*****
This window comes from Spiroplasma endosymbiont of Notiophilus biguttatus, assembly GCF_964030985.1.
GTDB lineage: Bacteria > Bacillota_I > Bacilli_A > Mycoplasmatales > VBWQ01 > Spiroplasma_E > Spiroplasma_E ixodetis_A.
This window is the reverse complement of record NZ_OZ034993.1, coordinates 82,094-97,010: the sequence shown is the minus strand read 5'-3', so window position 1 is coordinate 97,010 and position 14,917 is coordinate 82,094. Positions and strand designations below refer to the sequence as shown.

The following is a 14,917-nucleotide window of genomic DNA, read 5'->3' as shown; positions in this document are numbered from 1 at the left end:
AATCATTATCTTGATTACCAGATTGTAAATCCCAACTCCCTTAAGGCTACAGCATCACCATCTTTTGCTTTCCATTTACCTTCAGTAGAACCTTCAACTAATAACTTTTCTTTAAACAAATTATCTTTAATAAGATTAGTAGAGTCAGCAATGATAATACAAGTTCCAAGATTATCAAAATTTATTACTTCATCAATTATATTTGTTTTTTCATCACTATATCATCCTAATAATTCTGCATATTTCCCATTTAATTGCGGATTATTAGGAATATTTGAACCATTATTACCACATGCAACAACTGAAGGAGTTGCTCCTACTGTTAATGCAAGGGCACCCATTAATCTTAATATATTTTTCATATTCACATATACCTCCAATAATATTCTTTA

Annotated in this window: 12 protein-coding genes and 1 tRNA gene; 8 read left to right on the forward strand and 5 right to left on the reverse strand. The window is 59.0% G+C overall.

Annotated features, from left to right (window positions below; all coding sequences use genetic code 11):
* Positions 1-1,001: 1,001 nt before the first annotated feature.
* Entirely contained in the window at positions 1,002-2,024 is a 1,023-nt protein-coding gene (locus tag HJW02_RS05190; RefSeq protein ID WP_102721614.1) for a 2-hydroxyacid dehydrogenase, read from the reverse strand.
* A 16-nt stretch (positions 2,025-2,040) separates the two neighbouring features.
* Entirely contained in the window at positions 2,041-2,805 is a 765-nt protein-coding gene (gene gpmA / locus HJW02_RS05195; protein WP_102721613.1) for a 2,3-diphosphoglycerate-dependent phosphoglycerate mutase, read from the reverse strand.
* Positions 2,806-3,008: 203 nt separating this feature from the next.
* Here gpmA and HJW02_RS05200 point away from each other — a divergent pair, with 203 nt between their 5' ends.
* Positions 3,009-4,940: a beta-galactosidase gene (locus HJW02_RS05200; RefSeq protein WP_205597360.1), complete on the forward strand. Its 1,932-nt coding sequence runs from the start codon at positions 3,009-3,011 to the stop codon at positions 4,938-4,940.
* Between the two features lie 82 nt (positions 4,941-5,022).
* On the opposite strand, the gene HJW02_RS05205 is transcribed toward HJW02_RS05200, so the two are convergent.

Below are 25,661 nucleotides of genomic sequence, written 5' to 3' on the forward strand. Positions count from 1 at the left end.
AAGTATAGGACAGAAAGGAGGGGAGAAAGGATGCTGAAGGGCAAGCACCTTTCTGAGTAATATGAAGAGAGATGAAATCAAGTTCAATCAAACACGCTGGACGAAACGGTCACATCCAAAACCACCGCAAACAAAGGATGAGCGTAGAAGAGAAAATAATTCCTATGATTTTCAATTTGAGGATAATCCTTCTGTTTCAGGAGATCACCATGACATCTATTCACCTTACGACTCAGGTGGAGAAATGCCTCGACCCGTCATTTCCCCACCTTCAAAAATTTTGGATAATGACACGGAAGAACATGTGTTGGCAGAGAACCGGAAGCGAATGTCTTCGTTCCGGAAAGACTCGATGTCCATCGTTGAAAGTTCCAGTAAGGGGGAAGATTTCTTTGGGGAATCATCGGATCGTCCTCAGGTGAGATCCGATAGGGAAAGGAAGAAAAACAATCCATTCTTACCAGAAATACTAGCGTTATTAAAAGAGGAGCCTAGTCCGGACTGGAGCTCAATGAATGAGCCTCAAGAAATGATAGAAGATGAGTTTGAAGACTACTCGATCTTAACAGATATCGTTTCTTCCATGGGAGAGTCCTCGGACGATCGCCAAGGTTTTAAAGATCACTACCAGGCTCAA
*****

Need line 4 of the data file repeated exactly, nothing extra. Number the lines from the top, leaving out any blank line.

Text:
The following is a 14,917-nucleotide window of genomic DNA, read 5'->3' as shown; positions in this document are numbered from 1 at the left end: